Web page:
N = 52 ** 8 = 53.4 TRILLION
possibilities, there are really only:
N = 26 ** 8 * 8 = 1.6 TRILLION
A similar problem occurs with the digits and special character rules. Many people just substitute numbers for letters in a fairly predictable way, e.g., using the digit zero for the letter “o”, and the digit 3 for the letter “e”, and similar things like that. We all do this, thus many passwords in the real world look like these:
pa55w0rd dumbrul3 thissux!
The bad guys know that people do this, and when they write their guessing software they don’t have to go through all of the character possibilities. The real number of strings they have to guess is much, much, lower than the simple exponentiation math would imply. This knowledge dramatically decreases the number of possibilities that have to be computed to try to crack your password, and the sophisticated cracking software incorporates knowledge such as “try ordinary words but substitute the number 3 for e” and similar tendencies.
Over time the eight character limit went away, so longer passwords became possible, and many web sites will allow you to have fairly long passwords but still encouraged you to use all sorts of random characters in an attempt to make that exponentiation math work out to a large number.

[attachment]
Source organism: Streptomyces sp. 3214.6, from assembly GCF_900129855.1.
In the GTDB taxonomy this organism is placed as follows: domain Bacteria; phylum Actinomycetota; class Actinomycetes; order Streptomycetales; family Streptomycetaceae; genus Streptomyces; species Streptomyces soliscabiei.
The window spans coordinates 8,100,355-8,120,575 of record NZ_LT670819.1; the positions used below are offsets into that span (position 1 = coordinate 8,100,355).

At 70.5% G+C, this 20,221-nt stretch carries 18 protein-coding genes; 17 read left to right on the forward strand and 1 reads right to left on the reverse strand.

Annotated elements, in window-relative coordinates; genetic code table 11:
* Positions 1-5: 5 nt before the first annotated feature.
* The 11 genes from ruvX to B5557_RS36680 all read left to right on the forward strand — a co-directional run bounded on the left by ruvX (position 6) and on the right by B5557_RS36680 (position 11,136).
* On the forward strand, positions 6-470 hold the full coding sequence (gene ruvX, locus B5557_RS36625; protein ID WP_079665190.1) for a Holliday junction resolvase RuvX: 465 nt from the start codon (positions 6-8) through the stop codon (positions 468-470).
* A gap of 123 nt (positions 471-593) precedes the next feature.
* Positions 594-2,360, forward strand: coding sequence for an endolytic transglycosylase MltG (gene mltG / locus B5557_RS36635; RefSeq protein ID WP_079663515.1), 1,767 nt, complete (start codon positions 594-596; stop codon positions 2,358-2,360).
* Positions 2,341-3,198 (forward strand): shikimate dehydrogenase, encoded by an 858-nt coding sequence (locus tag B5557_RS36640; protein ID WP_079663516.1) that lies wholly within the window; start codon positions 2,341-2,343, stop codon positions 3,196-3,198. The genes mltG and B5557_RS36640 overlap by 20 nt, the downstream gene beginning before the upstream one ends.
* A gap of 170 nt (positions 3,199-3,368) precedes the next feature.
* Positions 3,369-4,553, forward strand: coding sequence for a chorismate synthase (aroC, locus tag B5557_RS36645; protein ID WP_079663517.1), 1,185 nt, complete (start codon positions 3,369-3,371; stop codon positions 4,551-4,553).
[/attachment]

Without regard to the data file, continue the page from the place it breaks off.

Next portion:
But people still pick bad passwords because a truly random password like “x@8Q-99!va@:d” is just impossible to remember; no one picks passwords like that.
The new recommendation from NIST takes that into account, and instead recommends that you just pick a phrase that you can remember and no one else would know. This assumes that modern password systems can accept much longer passwords – which most can (it is likely that there is no practical limit in most software these days, though sometimes the web designers impose limits on the login screens).
So let’s look at some math. Suppose you picked a four word phrase from the vocabulary of an 8 year old child. How many passwords are possible?
According to various studies, the average 8 year old native speaker has a vocabulary of about 10000 words. This means that there are: